Different aspects of diversity have also become a permanent feature both at the HiOA school and in its cultural calendar. All of HiOA’s HR employees have an important role in recruiting and developing diversity. A policy for equality in recruitment and personnel policy is therefore on the agenda at all HiOA’s four HR forum meetings.
Not surprisingly, we work extensively on diversity. HiOA’s further education programme in ‘Multicultural teaching methods’ and ‘Multilingualism and second language teaching’, a research group on ‘Mastery, work and diversity’ and a group with the title ‘Diversity in teaching practice‘ are all examples of this. At the turn of the year, a joint report will be submitted on diversity in the research sector by HiOA’s Work Research Institute and the Nordic Institute for Studies in Innovation. It was commissioned by the Committee on Gender Balance in Research.
Diversity is dependent on a number of factors, including individual freedom, fairness, tolerance and inclusion. These are values we are committed to. Diversity does not just depend on these values, it can also contribute to developing them. Diversity can help create tolerance, understanding, acceptance, freedom from prejudice, openness, respect, esteem, recognition and inclusion. These are not just important ideals of general education, they are also a precondition for knowledge development.
Today, I had the pleasure of opening a three-day Pestalozzi workshop at HiOA on the topic of sexuality and gender in schools. The photo above is from the workshop. In two weeks, a new website will be launched to promote awareness of gender norms in children’s literature, and HiOA’s Department of Early Childhood Education has been an important partner in the development of this website. On 21 October, assistant professor of psychology at UiO, Henning Bang, will hold a seminar for HiOA’s staff entitled ‘Organisational culture and diversity’, in which he takes a closer look at the types of diversity that can exist in an organisation, what research says about the consequences of diversity in organisations and how dialogic communication can be a means of utilising diversity in a workplace. And on 28 October, the Committee on Gender Balance in Research held a workshop at HiOA on diversity management.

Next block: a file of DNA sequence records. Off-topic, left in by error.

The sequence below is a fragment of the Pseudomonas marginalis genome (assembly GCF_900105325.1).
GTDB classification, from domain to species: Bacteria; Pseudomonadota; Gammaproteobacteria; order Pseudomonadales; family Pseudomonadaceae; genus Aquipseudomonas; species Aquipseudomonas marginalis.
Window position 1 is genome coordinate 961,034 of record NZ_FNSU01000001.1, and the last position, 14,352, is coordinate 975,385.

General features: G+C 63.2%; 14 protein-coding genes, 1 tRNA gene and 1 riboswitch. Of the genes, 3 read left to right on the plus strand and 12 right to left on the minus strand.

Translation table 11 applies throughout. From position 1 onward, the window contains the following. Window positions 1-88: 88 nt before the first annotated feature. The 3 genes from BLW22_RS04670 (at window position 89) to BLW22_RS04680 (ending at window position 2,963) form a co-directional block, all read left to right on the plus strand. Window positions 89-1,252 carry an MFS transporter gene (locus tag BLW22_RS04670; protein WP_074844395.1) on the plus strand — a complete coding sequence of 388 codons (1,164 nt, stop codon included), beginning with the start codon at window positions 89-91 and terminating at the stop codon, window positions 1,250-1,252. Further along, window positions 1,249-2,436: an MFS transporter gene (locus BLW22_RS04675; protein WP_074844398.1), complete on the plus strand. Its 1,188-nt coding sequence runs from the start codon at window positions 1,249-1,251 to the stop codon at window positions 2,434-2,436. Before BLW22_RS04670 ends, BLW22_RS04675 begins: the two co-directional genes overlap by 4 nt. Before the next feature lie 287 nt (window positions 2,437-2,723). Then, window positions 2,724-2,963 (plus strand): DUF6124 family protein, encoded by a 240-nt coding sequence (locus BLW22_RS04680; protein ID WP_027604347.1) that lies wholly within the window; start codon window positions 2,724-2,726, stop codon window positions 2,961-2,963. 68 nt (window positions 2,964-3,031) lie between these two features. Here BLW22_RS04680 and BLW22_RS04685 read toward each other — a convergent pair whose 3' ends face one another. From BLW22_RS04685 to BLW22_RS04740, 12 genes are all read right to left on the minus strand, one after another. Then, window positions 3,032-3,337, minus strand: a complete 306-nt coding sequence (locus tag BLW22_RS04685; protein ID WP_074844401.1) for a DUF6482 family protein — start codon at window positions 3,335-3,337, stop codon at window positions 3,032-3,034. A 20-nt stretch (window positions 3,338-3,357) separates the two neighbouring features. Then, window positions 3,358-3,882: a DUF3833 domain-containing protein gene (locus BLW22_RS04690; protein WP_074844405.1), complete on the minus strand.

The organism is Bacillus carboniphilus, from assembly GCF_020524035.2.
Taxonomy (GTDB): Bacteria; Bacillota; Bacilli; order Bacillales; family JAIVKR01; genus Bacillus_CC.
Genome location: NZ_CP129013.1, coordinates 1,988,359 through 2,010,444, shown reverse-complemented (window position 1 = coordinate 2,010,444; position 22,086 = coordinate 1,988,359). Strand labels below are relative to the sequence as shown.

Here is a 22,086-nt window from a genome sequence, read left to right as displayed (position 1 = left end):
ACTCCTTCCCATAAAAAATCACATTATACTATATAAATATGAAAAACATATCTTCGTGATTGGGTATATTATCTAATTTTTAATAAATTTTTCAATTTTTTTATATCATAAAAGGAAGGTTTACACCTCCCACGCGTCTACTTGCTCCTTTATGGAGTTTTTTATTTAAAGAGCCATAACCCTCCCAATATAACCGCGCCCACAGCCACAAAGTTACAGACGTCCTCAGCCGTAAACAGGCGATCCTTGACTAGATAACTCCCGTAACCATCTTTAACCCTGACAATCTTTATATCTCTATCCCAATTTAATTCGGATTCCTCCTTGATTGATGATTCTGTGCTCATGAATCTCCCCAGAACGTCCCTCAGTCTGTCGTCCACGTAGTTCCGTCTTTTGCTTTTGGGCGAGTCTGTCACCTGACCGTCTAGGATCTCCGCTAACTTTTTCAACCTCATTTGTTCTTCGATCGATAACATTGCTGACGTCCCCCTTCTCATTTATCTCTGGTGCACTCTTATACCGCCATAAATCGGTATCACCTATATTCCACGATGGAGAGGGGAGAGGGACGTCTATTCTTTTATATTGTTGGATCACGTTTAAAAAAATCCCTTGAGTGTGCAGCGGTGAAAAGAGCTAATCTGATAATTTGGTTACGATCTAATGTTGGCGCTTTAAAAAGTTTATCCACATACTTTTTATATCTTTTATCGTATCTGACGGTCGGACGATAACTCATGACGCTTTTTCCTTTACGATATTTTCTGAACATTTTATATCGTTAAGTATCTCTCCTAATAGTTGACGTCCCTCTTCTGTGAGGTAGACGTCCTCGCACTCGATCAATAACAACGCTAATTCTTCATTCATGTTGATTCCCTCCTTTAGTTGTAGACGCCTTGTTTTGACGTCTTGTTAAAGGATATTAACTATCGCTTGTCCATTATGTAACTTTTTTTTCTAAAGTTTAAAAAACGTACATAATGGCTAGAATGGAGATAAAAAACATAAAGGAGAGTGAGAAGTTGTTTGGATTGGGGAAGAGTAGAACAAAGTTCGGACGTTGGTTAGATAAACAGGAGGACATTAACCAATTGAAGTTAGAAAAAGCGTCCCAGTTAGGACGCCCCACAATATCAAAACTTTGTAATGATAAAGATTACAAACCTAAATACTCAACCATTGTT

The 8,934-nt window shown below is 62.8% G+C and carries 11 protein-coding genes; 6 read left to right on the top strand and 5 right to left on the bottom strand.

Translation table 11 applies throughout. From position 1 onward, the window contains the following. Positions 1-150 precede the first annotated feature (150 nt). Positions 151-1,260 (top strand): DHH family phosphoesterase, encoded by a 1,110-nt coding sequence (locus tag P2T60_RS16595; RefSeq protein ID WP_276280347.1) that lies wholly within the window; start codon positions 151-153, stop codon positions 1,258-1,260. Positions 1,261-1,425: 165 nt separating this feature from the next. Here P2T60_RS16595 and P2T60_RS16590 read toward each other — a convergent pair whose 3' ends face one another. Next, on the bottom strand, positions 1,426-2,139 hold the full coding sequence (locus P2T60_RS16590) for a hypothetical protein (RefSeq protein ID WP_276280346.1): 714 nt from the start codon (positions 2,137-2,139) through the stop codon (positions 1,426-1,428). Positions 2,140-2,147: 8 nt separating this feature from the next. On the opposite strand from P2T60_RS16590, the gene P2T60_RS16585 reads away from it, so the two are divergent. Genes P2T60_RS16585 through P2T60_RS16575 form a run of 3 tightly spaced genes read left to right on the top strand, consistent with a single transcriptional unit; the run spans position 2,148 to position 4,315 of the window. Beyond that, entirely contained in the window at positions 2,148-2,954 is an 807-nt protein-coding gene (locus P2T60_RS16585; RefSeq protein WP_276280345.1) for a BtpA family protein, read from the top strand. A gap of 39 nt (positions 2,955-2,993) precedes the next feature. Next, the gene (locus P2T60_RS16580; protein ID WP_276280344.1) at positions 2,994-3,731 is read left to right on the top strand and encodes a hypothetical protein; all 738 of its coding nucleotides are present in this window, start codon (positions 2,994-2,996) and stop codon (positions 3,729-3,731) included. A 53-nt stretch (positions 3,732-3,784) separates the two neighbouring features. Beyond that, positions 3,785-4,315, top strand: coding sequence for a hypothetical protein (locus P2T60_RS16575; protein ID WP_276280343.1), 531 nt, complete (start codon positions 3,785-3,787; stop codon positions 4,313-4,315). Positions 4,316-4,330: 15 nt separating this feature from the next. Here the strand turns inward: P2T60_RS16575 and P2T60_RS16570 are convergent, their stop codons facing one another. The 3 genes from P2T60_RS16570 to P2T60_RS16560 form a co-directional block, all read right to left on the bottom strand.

In spring 2016, professor and head of research at FAFO Research Foundation, Jon Ringstad, will hold a course at the HiOA school on the topic of recruiting diversity. In April, psychologist and research fellow at NHH, Mads Nordmo will hold a course at the same place on how our implicit prejudices can be a barrier to diversity in the workplace.
To mention just a few of the forthcoming events.
Photo: Guðrún Ragnarsdóttir
The mandate for the diversity committee
The committee’s mandate is to (1) prepare, implement and evaluate the two-year diversity action plan, (2) report on and analyse HiOA’s work on equality, (3) contribute to strategic discussions and the work on defining goals at HiOA, (4) be a driving force for an inclusive and non-discriminatory personnel policy, and (5) facilitate research dissemination and competence development in relation to diversity.
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 ‘New knowledge, new practice, Strategy 2020 for Oslo and Akershus University College of Applied Sciences’, HiOA 2012
 ‘Vedlegg, Tilstandsrapport Høyere utdanning 2015 , the Ministry of Education and Research.
HiOA: Oslo and Akershus University College of Applied Sciences
NMBU: The Norwegian University of Life Sciences
NTNU: The Norwegian University of Science and Technology
UiA: The University of Agder
UiB: The University of Bergen
UiN: The University of Nordland
UiO: The University of Oslo
UiS: The University of Stavanger